This means their predicted velocity will be 30. This is determined by taking their historical average velocity (40) and multiplying it by the percentage of days planned to be worked (45÷60=0.75). So
40 × (45÷60) = 30
You should begin tracking the actual number of working days per iteration and use that value rather than the theoretical maximum number of days.
Approach 3: Adjust Proportionately Based on Skill
When team members are not highly interchangeable, a better approach can be to reduce velocity by the same percentage that a person’s absence represents within their primary skill.
For example, if one of two database administrators on a team will be gone for the entire sprint and no one else can do that work, reduce velocity by 50% since total DBA capacity is down that much.
For most roles this will be too dramatic of a reduction. The best approach I’ve found is to use somewhere between this amount and the amount given by assuming everyone is equal.
Let’s return to the case of one of two DBAs being gone for an entire iteration. And let’s assume the team is made up of six individuals running two-week (ten-day) iterations.
In this case, one DBA being gone represents a 50% reduction if the amount of work the DBAs will finish (1÷2). It also represents 17% less total capacity in the sprint (1÷6).
So, one DBA being out will likely reduce velocity between 17% and 50%. Choose a specific amount for your project based on whether DBA work is on or near the critical path and how interchangeable others are at helping with the DBA’s work.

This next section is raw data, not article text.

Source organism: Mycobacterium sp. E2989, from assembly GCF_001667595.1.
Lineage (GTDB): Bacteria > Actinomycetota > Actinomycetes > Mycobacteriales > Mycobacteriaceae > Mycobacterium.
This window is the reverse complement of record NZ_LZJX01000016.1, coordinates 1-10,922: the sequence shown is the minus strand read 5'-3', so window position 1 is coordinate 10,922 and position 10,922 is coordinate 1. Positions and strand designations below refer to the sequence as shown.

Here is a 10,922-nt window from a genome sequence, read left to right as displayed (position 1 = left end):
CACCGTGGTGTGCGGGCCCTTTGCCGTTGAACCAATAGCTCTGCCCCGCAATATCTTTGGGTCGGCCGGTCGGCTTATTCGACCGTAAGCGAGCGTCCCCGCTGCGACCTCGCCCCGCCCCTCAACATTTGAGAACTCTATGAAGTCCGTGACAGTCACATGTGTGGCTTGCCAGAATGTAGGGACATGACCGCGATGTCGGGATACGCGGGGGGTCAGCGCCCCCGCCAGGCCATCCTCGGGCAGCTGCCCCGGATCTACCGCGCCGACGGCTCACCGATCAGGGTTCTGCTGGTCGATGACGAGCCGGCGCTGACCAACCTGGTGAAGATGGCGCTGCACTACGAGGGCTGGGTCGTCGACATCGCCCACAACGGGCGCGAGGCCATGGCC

What to Do When Multiple People Will Be Absent
If multiple people representing different skills will be absent during a coming sprint, reduce velocity only by the absence with the largest impact.
Think about it with this extreme example: Suppose 90% of your programming capacity will be gone if the coming sprint. And suppose 10% of your testing capacity will also be gone. The fact that you have slightly lower testing capacity won’t matter in the sprint. The total work done in this case will be determined by the much larger reduction in programming capacity.
As an example, let’s assume we have an 8-person team with two DBAs and three full-stack developers. Of these, one DBA and one developer will be absent for the entire sprint.
In this case, the DBAs will lose 50% of their normal capacity (1÷2) and the developers will lose 33% of theirs (1÷3). Treat those as upper limits on likely loss and then reduce velocity only by the larger of the two.
Will You Help Me by Sharing Your Biggest Estimating Challenges?
Reliably planning an agile project is completely feasible. And for many teams it’s necessary. Perhaps someday those teams can operate in a “you’ll get it when you get it” environment.
But today many teams need to create and communicate plans with the expectation that the plans are sufficiently accurate for good decisions to be made.
Right now, I’m working on something that deals with the problems of creating estimates particularly for fixed-date, fixed-scope, fixed-price (or even fixed-everything!) projects.
Have you ever struggled with estimating in these situations?
If so, I’d love to hear from you.